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[93] thousand camels,—or as ‘the thirteen drifty days,’ in 1620, which killed nine-tenths of all the sheep in the South of Scotland. On Eskdale Moor, out of twenty thousand only forty-five were left alive, and the shepherds everywhere built up huge, semicircular walls of the dead creatures, to afford shelter to the living till the gale should end. But the most remarkable narrative of a snow-storm which I have ever seen was that written by James Hogg, the Ettrick Shepherd, in record of one which took place January 24, 1790.

James Hogg at this time belonged to a sort of literary society of young shepherds, and had set out, the day previous, to walk twenty miles over the hills to the place of meeting; but so formidable was the look of the sky that he felt anxious for his sheep, and finally turned back again. There was at that time only a slight fall of snow, in thin flakes which seemed uncertain whether to go up or down; the hills were covered with deep folds of frost-fog, and in the valleys the same fog seemed dark, dense, and as it were crushed together. An old shepherd, predicting a storm, bade him watch for a sudden opening through this fog, and expect a wind from that quarter; yet when he saw such an opening suddenly forming at midnight (having then reached his own home), he thought it all a delusion, as the weather had grown milder and a thaw seemed setting in. He therefore went to bed, and felt no more anxiety for his sheep; yet he lay awake in spite of himself, and at two o'clock heard the storm begin. It smote the house suddenly, like a great peal of thunder,—something utterly unlike any storm he had ever before heard. On his rising and thrusting his bare arm through a hole in the roof, it seemed precisely as if he had thrust it into a snow-bank, so densely was the air filled with falling and driving particles. He lay still for an hour, while the house rocked with the tempest, hoping it might prove only a hurricane; but as there was no abatement, he wakened his companion-shepherd, telling him ‘it was come on such a night or morning as never blew from the heavens.’ The other at once arose, and, opening the door of the shed where they slept, found a drift as high as the farm-house already heaped between them and its walls, a distance of only fourteen yards. He floundered through, Hogg soon following, and, finding all the family up, they agreed that they must reach the sheep as soon as possible, especially eight hundred ewes that were in one lot together, at the farthest end of the farm. So, after family-prayers and breakfast, four of them stuffed their pockets with bread and cheese, sewed their plaids about them, tied down their hats, and, taking each his staff, set out on their tremendous undertaking, two hours before day.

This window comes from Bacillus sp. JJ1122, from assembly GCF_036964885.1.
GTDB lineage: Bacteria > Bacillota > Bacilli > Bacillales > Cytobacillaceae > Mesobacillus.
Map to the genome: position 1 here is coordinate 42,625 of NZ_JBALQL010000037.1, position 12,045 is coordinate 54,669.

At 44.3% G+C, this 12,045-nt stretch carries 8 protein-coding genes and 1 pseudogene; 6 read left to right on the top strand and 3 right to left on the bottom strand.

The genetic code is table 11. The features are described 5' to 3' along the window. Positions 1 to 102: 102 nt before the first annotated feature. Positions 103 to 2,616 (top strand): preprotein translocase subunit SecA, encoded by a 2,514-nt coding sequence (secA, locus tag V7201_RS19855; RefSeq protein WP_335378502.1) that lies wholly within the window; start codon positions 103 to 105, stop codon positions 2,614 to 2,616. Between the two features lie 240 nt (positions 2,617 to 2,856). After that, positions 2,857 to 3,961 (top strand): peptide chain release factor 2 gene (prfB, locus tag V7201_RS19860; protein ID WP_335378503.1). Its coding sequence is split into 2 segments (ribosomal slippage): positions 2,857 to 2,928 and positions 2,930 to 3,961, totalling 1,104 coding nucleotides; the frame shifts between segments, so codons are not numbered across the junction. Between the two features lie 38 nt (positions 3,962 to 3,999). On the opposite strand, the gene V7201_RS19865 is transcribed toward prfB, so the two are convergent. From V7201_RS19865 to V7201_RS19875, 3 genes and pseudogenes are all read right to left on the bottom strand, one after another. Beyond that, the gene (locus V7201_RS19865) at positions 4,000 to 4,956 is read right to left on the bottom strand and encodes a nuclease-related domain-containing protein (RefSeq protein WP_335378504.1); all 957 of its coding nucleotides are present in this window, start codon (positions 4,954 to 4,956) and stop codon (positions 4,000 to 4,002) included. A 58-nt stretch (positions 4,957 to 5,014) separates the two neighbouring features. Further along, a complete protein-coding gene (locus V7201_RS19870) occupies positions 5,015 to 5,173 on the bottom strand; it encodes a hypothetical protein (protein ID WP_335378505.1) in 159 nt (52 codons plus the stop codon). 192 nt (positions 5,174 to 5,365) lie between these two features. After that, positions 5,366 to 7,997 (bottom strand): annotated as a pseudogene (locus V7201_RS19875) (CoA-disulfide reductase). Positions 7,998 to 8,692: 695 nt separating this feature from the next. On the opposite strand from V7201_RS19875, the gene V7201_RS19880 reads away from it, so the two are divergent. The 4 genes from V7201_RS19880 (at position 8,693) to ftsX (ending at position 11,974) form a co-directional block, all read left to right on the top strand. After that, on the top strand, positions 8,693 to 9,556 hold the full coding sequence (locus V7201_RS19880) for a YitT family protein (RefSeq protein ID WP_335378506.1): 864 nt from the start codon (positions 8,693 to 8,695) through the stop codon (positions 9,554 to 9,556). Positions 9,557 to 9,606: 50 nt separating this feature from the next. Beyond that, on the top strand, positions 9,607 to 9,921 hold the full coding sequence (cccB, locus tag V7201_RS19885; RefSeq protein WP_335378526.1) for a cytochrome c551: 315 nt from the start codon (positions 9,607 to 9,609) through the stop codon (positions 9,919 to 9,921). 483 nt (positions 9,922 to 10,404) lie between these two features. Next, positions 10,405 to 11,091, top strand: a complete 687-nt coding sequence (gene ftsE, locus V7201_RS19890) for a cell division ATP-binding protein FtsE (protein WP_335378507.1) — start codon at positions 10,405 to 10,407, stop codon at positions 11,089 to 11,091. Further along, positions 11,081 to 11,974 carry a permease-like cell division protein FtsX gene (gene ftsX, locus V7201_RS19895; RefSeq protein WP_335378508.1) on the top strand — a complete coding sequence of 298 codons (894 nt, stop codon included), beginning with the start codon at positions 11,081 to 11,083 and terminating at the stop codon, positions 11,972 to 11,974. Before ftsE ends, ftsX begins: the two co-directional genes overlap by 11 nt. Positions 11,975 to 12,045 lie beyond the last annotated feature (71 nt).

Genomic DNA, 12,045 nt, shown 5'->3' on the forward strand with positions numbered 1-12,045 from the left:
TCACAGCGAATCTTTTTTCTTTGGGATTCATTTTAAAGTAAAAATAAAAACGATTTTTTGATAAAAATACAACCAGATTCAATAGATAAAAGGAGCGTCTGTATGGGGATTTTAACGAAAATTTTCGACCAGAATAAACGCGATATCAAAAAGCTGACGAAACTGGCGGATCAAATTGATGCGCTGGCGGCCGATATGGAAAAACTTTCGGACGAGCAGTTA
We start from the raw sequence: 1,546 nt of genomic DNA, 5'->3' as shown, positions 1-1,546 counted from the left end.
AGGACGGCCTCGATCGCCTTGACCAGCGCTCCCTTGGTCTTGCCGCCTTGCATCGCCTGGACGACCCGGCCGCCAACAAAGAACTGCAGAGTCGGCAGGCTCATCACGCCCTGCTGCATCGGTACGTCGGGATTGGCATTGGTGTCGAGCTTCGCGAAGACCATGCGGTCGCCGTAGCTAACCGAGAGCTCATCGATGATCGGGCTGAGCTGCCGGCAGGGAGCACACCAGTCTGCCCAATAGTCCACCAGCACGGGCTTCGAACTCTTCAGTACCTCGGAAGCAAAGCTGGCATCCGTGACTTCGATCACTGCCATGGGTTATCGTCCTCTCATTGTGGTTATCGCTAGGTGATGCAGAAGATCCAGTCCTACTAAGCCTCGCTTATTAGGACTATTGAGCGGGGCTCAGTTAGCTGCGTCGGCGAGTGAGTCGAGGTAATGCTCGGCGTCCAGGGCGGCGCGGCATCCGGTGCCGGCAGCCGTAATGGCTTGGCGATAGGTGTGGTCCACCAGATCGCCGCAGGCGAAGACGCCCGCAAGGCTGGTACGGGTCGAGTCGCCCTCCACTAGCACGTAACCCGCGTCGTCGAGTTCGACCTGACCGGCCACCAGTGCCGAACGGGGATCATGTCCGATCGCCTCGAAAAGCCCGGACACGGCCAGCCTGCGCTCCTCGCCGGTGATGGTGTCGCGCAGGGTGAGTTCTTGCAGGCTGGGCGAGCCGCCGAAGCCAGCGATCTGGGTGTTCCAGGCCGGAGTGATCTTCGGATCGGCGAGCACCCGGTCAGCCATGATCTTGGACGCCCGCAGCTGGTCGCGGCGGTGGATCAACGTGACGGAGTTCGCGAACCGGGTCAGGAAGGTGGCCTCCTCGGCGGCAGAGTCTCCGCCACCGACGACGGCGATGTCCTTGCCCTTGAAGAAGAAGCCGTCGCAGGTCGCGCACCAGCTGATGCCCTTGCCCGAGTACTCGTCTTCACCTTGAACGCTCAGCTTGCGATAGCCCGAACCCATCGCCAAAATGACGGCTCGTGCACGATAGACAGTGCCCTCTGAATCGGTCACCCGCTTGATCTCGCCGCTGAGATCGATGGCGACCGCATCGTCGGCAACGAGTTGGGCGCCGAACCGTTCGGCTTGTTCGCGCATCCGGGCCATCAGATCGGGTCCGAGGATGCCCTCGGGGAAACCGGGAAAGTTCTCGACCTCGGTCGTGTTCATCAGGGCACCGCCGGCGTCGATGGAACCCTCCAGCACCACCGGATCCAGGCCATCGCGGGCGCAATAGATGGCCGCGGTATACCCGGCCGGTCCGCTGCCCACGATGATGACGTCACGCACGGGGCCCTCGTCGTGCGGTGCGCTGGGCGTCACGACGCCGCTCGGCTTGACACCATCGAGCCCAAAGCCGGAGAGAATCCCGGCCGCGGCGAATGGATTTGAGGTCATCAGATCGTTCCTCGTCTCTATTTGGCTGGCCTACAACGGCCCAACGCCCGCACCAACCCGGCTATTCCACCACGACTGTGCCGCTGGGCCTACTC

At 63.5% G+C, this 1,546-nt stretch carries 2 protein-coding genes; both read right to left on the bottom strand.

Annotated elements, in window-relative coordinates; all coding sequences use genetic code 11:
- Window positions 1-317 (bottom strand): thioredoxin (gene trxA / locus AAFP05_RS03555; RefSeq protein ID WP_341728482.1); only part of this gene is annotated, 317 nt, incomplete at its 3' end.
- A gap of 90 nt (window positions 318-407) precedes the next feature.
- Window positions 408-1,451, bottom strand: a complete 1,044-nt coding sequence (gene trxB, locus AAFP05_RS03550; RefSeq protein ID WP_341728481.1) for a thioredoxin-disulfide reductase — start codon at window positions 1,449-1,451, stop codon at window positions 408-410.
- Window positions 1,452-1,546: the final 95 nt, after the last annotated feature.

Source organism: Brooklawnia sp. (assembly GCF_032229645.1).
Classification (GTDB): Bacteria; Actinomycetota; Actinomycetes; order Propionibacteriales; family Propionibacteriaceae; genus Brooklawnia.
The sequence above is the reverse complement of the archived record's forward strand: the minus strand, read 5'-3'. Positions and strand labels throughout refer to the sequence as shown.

Day dawned before they got three hundred yards from the house. They could not see each other, and kept together with the greatest difficulty. They had to make paths with their staves, rolled themselves over drifts otherwise

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